Artificial intelligence may already be ‘slightly conscious’, AI scientists warn

Advanced forms of artificial intelligence may already be displaying glimmers of consciousness, according to leading computer scientists.

MIT researcher Tamay Besiroglu joined OpenAI cofounder Ilya Sutskever in warning that some machine learning AI may have achieved a limited form of sentience, sparking debate among neuroscientists and AI researchers.

“It may be that today’s large neural networks are slightly conscious,” tweeted Mr Sutskever, who co-founded OpenAI alongside tech billionaire Elon Musk.

The comment drew a strong response from leaders in the field, including Professor Murray Shanahan from Imperial College London, who said: “In the same sense that it may be that a large field of wheat is slightly pasta.”

Mr Besiroglu, defended Dr Sutskever’s idea, claiming that such possibilities should not be derided or dismissed.

“Seeing so many prominent machine learning folks ridiculing this idea is disappointing,” he tweeted. “It makes me less hopeful in the field’s ability to seriously take on some of the profound, weird and important questions that they’ll undoubtedly be faced with over the next few decades.”

Attempts to define consciousness have divided neuroscientists and philosophers for centuries, though a broad way of describing it is as a narrative constructed by our brains, capable of perception through senses and imagination. Some definitions also include the ability to experience positive and negative emotions, like love and hate.

A recent study attempted to track advances in machine learning over the last decade, showing a clear trend in major advances in vision and language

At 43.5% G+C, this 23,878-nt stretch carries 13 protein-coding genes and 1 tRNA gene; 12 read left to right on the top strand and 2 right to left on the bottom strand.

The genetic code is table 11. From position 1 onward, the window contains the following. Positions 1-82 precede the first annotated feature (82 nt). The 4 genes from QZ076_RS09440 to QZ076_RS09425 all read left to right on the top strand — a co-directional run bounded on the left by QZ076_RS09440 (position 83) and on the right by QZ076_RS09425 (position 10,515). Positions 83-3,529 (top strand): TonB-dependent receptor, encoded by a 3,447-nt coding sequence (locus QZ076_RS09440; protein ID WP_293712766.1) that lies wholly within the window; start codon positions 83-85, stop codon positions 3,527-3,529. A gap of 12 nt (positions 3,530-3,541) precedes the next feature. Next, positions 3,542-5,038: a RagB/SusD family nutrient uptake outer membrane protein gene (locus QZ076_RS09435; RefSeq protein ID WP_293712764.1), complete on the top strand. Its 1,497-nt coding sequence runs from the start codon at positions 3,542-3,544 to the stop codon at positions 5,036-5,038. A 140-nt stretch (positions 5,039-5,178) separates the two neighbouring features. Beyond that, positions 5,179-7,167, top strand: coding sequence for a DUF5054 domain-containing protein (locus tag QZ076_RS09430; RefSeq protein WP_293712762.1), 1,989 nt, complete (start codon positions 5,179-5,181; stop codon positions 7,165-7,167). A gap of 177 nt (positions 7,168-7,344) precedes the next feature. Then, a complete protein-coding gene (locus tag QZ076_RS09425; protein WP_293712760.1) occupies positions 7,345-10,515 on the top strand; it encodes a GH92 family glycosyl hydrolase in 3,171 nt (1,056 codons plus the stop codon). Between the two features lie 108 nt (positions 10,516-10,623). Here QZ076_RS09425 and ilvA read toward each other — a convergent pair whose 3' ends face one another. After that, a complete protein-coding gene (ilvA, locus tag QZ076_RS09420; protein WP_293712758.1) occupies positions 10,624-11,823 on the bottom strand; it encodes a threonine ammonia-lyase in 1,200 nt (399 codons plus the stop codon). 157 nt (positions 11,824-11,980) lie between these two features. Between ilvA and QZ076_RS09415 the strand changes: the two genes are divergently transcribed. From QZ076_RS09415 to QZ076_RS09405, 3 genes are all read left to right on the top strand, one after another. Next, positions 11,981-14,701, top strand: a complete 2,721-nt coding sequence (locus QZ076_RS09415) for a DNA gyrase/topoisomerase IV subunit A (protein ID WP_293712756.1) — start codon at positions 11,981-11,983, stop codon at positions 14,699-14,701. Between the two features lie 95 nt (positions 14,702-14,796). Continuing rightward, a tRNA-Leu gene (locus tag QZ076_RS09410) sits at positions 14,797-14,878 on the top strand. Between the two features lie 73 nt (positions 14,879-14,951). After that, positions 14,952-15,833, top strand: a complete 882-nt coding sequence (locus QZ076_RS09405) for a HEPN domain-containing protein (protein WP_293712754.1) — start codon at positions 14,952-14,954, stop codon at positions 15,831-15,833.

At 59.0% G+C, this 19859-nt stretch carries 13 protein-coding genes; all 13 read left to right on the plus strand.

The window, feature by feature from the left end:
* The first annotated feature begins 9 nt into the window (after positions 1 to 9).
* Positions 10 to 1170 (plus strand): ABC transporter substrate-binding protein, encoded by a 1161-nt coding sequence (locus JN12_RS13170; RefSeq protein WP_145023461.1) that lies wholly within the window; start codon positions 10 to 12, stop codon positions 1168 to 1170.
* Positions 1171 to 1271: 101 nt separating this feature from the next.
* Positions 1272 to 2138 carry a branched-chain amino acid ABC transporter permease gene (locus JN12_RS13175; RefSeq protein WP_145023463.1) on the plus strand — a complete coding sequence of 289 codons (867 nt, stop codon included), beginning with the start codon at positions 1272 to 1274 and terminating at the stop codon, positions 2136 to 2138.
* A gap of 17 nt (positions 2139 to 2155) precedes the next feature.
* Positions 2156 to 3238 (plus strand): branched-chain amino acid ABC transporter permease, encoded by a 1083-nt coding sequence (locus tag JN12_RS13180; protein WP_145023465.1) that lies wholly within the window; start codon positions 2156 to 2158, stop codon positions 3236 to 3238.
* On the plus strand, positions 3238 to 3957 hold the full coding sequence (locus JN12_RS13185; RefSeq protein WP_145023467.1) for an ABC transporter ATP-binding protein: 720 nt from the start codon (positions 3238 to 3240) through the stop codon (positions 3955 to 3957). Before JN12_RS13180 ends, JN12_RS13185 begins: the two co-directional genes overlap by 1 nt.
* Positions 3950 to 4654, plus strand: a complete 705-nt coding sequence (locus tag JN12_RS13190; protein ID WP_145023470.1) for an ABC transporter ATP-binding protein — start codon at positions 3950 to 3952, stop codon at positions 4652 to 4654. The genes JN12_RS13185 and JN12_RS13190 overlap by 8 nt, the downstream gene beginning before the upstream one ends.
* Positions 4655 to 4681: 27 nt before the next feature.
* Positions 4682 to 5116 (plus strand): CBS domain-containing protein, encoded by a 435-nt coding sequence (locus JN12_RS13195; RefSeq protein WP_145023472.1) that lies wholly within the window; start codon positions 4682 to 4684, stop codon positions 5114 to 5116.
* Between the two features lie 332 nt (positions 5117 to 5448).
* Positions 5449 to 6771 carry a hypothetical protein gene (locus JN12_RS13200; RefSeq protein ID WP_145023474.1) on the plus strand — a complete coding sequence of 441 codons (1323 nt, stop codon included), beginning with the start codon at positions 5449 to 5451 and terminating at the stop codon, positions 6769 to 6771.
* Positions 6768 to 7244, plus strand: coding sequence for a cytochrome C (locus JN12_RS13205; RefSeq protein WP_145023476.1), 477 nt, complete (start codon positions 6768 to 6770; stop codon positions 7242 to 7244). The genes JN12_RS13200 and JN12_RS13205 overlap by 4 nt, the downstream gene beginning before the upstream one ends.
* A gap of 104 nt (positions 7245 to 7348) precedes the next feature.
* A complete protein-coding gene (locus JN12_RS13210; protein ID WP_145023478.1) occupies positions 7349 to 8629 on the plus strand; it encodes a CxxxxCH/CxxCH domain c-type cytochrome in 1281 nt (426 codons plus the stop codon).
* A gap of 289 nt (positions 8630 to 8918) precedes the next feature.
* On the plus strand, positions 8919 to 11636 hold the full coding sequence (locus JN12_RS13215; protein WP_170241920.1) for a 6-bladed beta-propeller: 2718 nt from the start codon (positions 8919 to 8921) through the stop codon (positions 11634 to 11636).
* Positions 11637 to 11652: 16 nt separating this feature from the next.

One of the authors of the research was Mr Besiroglu, who drew a line across across a trend graph in a “tongue-in-cheek” attempt to classify which leading AI algorithms could be considered to have some form of consciousness.

OpenAI’s sophisticated text generator GPT-3 was placed in the “maybe slightly conscious” category, as well as AlphaGo Zero, developed by Google’s DeepMind AI division.

“I don’t actually think we can draw a clear line between models that are ‘not conscious’ vs. ‘maybe slightly conscious’. I’m also not sure any of these models are conscious,” Dr Besiroglu told Futurism.

“That said, I do think the question could be a meaningful one that shouldn’t just be neglected.”

OpenAI CEO Sam Altman offered his thoughts on his company’s most powerful AI, tweeting: “I think GPT-3 or -4 will very, very likely not be conscious in any way we use that word. If they are, it’s a very alien form of consciousness.”

The prospect of artificial consciousness rather than simply artificial intelligence raises ethical and practical questions: If machines achieve sentience, then would it be ethically wrong to destroy them or turn them off if they malfunction or are no longer useful?

Jacy Reese Anthis, who researches technology and ethics, described such a dilemma as “one of the most important questions for the long-term future”.


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